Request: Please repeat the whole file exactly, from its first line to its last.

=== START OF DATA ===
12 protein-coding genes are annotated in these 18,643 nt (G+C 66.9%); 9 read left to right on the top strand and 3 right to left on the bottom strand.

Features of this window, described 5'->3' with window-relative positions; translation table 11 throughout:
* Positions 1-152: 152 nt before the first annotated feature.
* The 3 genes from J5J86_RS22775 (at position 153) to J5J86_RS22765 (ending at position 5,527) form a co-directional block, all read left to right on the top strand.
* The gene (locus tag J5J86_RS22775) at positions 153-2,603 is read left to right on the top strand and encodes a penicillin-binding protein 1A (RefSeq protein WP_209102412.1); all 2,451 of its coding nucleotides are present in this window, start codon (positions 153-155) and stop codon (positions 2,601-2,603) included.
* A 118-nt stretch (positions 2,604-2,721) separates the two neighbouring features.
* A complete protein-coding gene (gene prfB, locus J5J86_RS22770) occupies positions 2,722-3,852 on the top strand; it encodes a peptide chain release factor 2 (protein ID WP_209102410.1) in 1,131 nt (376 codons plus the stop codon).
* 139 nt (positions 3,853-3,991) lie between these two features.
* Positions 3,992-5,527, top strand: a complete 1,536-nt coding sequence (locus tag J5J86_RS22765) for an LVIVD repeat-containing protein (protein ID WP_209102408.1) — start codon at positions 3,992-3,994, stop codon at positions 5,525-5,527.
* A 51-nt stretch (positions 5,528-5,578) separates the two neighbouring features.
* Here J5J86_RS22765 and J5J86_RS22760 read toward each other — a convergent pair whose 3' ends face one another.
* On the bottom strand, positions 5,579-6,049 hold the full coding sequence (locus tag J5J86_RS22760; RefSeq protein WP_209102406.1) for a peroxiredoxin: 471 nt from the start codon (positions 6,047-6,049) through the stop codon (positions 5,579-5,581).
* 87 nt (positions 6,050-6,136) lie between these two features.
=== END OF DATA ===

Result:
12 protein-coding genes are annotated in these 18,643 nt (G+C 66.9%); 9 read left to right on the top strand and 3 right to left on the bottom strand.

Features of this window, described 5'->3' with window-relative positions; translation table 11 throughout:
* Positions 1-152: 152 nt before the first annotated feature.
* The 3 genes from J5J86_RS22775 (at position 153) to J5J86_RS22765 (ending at position 5,527) form a co-directional block, all read left to right on the top strand.
* The gene (locus tag J5J86_RS22775) at positions 153-2,603 is read left to right on the top strand and encodes a penicillin-binding protein 1A (RefSeq protein WP_209102412.1); all 2,451 of its coding nucleotides are present in this window, start codon (positions 153-155) and stop codon (positions 2,601-2,603) included.
* A 118-nt stretch (positions 2,604-2,721) separates the two neighbouring features.
* A complete protein-coding gene (gene prfB, locus J5J86_RS22770) occupies positions 2,722-3,852 on the top strand; it encodes a peptide chain release factor 2 (protein ID WP_209102410.1) in 1,131 nt (376 codons plus the stop codon).
* 139 nt (positions 3,853-3,991) lie between these two features.
* Positions 3,992-5,527, top strand: a complete 1,536-nt coding sequence (locus tag J5J86_RS22765) for an LVIVD repeat-containing protein (protein ID WP_209102408.1) — start codon at positions 3,992-3,994, stop codon at positions 5,525-5,527.
* A 51-nt stretch (positions 5,528-5,578) separates the two neighbouring features.
* Here J5J86_RS22765 and J5J86_RS22760 read toward each other — a convergent pair whose 3' ends face one another.
* On the bottom strand, positions 5,579-6,049 hold the full coding sequence (locus tag J5J86_RS22760; RefSeq protein WP_209102406.1) for a peroxiredoxin: 471 nt from the start codon (positions 6,047-6,049) through the stop codon (positions 5,579-5,581).
* 87 nt (positions 6,050-6,136) lie between these two features.